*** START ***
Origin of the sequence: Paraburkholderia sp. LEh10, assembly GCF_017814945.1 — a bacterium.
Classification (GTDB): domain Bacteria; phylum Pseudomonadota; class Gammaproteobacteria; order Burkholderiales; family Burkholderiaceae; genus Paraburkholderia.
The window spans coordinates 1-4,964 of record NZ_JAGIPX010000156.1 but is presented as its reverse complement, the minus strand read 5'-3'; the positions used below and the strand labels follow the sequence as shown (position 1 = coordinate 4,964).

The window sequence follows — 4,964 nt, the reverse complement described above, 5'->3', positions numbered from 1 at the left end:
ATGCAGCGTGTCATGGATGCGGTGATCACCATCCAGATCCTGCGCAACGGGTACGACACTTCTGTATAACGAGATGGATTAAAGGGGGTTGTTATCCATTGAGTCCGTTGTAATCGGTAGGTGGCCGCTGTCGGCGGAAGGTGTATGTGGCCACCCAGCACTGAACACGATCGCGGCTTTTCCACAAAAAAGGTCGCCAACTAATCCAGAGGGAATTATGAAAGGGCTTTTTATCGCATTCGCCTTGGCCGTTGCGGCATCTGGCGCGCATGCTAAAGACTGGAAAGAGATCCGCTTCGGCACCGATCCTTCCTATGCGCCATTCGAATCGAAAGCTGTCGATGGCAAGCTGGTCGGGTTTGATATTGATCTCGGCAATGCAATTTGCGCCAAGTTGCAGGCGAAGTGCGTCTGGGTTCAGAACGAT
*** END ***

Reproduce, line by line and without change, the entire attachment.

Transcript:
Origin of the sequence: Paraburkholderia sp. LEh10, assembly GCF_017814945.1 — a bacterium.
Classification (GTDB): domain Bacteria; phylum Pseudomonadota; class Gammaproteobacteria; order Burkholderiales; family Burkholderiaceae; genus Paraburkholderia.
The window spans coordinates 1-4,964 of record NZ_JAGIPX010000156.1 but is presented as its reverse complement, the minus strand read 5'-3'; the positions used below and the strand labels follow the sequence as shown (position 1 = coordinate 4,964).

The window sequence follows — 4,964 nt, the reverse complement described above, 5'->3', positions numbered from 1 at the left end:
ATGCAGCGTGTCATGGATGCGGTGATCACCATCCAGATCCTGCGCAACGGGTACGACACTTCTGTATAACGAGATGGATTAAAGGGGGTTGTTATCCATTGAGTCCGTTGTAATCGGTAGGTGGCCGCTGTCGGCGGAAGGTGTATGTGGCCACCCAGCACTGAACACGATCGCGGCTTTTCCACAAAAAAGGTCGCCAACTAATCCAGAGGGAATTATGAAAGGGCTTTTTATCGCATTCGCCTTGGCCGTTGCGGCATCTGGCGCGCATGCTAAAGACTGGAAAGAGATCCGCTTCGGCACCGATCCTTCCTATGCGCCATTCGAATCGAAAGCTGTCGATGGCAAGCTGGTCGGGTTTGATATTGATCTCGGCAATGCAATTTGCGCCAAGTTGCAGGCGAAGTGCGTCTGGGTTCAGAACGAT